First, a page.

Siberian Tiger

Siberian Tiger Introduction

The Siberian tiger is a subspecies of tiger that lives mainly in eastern Siberia, a cold region in Russia, as well as small areas in China and North Korea. Siberian tigers are also called Amur tigers—named for the Amur river that flows through their native habitat. They are known as the biggest cat in the world, with the largest Siberian tigers measuring as large as 300cm in length (not including the tail, which averages an additional 100cm). Aside from its larger size, the fur of a Siberian tiger also differs from that of other tiger subspecies. Unlike the thin and brightly-colored coats of tigers in warmer climates, Siberian tigers are dull orange or rusty yellow, with black vertical stripes. Their fur is long and thick to keep them warm in cold, snowy habitats. Like all big cats, Siberian tigers are carnivorous—using their large claws and sharp teeth to hunt and kill their prey. Adult Siberian tigers will remain in one area as long as there is food available to them. As solitary animals, they spend most of their time alone either patrolling their territory or stalking prey. The diet of a Siberian tiger consists largely of hoofed mammals such as Siberian musk deer, roe deer, Manchurian wapiti, long-tailed goral, wild boar and sika deer. Siberian tigers have also been known to hunt much larger animals, including moose and brown bears. Hunting such large prey allows Siberian tigers to go many days between making a kill. Still, they require a massive daily average of 9–10kg of meat to sustain their large and powerful bodies. Their strength and hunting patterns make them the apex predator in their region. Siberian tigers fill the important role of maintaining deer populations, often driving out other predators such as wolves and bears. Like all tigers, Siberian tigers are endangered—threatened by illegal poaching, habitat loss, and decreasing numbers of available prey. While recent conservation efforts have attempted to protect the Siberian tiger population, much of their original territory has been lost in recent decades.

Keywords to learn

Solitary: an animal that lives and hunts on its own rather than in packs.

Apex predator: a predator at the top of the food chain in its region, which feeds on many different animals but has no natural predators


About Me

Hey Kids, my name is Sasha the Siberian tiger  and I am very happy to meet you. Learn more about me and my species https://www.kids.nationalgeographic.com

 

Key Data

  • Order:
    Carnivora.
  • Lifespan:
    16 – 18 years.
  • Class:
    Mammalia.
  • Scientific name:
    Panthera Tigris altaica
  • Mass:
    110kg – 190kg (242lbs – 419lbs).
  • Length:
    169cm – 300cm (63in – 118in).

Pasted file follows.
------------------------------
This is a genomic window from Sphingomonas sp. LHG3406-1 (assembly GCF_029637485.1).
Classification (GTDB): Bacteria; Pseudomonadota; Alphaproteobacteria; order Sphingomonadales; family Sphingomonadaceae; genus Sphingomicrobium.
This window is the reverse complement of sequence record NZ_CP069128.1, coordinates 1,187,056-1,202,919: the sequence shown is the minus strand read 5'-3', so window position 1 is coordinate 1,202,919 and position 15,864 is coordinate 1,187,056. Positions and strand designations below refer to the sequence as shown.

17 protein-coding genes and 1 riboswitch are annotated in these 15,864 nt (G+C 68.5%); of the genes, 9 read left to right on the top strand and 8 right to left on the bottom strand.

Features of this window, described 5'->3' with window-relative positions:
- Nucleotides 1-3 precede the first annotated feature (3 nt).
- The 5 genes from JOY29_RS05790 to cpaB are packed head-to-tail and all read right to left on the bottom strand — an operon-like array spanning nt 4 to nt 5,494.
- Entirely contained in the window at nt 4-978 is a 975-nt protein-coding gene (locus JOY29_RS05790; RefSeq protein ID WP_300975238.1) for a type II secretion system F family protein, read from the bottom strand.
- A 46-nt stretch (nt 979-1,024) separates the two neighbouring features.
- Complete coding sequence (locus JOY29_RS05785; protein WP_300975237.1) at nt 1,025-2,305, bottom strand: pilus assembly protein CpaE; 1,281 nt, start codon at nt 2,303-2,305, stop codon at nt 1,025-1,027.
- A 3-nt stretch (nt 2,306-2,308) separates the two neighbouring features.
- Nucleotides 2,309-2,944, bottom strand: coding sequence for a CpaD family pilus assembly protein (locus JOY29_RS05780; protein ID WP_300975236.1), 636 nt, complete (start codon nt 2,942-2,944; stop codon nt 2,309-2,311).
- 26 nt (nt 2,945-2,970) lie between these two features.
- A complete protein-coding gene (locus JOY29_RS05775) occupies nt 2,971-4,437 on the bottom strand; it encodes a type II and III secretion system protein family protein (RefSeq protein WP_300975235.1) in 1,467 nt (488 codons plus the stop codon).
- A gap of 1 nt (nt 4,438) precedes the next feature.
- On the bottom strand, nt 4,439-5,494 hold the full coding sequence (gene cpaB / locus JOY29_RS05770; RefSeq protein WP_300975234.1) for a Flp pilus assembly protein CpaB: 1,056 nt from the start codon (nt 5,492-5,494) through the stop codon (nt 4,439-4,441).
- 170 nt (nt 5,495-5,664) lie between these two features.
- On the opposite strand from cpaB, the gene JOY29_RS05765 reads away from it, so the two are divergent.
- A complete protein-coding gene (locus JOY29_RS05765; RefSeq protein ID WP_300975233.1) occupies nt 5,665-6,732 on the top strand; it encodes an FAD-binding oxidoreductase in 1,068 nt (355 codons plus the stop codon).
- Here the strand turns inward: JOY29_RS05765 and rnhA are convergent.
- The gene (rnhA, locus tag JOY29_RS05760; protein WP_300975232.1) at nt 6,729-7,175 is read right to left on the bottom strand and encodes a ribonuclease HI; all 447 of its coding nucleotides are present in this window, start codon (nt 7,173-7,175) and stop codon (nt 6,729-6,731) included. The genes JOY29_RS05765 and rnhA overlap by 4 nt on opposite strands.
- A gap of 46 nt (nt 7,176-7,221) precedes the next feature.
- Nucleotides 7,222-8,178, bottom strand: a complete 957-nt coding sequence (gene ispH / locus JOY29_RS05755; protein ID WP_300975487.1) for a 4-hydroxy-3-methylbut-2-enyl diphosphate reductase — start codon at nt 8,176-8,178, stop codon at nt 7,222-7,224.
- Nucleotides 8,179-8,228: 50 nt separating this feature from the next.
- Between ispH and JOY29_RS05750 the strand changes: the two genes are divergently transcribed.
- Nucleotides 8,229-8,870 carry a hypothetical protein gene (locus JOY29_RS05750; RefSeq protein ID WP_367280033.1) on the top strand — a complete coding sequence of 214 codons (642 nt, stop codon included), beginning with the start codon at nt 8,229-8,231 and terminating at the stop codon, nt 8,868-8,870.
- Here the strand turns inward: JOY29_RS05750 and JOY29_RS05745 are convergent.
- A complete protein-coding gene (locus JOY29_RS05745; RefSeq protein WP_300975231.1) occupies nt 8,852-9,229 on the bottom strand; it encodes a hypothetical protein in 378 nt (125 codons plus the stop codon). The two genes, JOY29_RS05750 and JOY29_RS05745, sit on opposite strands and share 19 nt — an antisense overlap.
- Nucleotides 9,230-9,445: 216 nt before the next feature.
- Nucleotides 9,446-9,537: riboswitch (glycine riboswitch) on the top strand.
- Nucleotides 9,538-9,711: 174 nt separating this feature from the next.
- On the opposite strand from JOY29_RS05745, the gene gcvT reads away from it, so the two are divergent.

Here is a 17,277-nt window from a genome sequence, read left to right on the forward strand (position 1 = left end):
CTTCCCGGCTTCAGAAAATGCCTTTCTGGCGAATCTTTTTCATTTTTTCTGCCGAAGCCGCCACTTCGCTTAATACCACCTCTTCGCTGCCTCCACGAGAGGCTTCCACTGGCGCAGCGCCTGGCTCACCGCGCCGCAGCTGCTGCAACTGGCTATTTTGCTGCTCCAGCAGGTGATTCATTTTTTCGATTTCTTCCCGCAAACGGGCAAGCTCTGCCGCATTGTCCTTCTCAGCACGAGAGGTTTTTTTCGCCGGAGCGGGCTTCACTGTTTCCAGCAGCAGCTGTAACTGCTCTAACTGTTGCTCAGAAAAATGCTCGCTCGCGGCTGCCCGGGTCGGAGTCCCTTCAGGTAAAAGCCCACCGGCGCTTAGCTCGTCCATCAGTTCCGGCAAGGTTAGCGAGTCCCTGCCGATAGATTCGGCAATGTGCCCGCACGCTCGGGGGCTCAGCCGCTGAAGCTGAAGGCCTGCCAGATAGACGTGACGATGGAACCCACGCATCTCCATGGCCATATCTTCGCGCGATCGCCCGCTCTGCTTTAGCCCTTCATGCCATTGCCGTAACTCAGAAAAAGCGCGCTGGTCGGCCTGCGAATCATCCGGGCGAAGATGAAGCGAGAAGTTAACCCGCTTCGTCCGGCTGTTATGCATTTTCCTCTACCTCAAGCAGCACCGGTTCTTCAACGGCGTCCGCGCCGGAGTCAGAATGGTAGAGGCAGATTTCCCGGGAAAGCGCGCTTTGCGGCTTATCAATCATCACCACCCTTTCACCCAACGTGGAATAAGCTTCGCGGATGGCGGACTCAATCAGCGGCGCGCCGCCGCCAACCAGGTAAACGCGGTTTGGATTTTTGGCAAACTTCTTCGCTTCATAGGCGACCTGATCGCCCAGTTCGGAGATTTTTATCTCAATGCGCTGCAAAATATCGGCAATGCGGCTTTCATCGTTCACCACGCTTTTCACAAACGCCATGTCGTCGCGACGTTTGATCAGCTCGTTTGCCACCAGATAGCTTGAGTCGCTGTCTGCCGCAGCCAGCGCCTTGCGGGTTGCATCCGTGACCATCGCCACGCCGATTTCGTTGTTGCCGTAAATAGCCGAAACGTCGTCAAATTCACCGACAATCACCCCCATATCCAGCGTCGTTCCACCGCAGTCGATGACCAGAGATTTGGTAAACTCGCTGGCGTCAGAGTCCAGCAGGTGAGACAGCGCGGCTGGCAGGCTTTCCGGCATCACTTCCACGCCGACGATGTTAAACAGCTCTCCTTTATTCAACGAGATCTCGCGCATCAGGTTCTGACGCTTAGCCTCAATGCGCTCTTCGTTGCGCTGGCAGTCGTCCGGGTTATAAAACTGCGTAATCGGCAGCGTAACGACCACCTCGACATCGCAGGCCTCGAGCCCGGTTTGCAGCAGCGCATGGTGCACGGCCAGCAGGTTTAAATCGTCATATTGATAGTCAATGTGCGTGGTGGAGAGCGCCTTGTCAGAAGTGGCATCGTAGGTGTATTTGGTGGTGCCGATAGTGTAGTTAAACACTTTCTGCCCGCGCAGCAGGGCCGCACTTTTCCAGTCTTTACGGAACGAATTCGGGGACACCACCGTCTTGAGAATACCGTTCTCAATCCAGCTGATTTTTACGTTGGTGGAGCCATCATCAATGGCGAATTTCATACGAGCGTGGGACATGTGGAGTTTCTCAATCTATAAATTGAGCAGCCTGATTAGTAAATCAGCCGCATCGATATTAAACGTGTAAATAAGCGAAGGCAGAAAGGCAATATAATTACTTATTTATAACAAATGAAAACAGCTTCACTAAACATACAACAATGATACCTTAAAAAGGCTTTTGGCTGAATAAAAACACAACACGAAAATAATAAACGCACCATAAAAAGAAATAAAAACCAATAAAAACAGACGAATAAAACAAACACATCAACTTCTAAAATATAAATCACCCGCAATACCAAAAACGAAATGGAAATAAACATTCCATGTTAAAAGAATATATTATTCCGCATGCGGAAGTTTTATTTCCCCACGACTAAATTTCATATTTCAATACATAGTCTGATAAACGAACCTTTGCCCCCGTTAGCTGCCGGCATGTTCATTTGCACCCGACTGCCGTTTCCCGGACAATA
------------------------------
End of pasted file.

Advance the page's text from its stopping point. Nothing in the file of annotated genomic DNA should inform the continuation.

• Region Found:
    Southeastern Russia, as well as small populations in China and North Korea.
  • Population Status:
    Endangered.
  • Current population trend:
    Decreasing.
  • Diet:
    Carnivorous.
  • Sexual maturity:
    3-5 years.

 

As you have learned, the Siberian tiger is one of the biggest and most formidable species of tiger in the world. This animal is an apex predator and a killing machine!

 

Now that you know more about the Siberian tiger by learning the key data above, be sure to also to check out the fun facts. When you are finished learning the facts, try answering the questions in the Q&A corner on the bottom right side of the page.

 

 

Download questions about the Siberian tiger here: Siberian Tiger (answers are on this page)

 

Teachers. For more in depth work sheets on tigers . Click on Kidskonnect. Worksheets

 

 

Siberian Tiger Fun Facts for Kids

  • # 1. Although hoofed mammals such as deer make up most of their diet, Siberian tigers have been known to eat fish as well—catching them in mountain rivers and streams. 
  • # 2. Siberian tigers have fewer stripes on their fur than other varieties of tiger, averaging around 100 stripes.
  • # 3. Siberian tiger cubs are born blind, and do not open their eyes until nine days after birth. During this time, their mother keeps them well-hidden to protect them from danger.
  • # 4. There are an estimated number of 500 Siberian tigers left in the wild, making them one of the most endangered subspecies of tiger alive today.
  • # 5. An adult Siberian tiger can cover an enormous territory of up to 4000 square miles, but this size is dependent on the number of available prey in the area.

Q&A Corner

  • # 1. Name two countries where the Siberian tiger can be found?
  • # 2. What are three of the hoofed animals that Siberian tigers have been known to eat?
  • # 3. How long do Siberian tiger cubs remain blind after birth?
  • # 4. What order do Siberian tigers belong to?
  • # 5. About how many stripes to Siberian tigers have?

Comments

One Reply to “Siberian Tiger”

  1. Hi there Everyone, Thanks for the for the helpful write-up I anticipate reading your internet internet site. I???ê?èll return shortly to look for new articles. Several thanks

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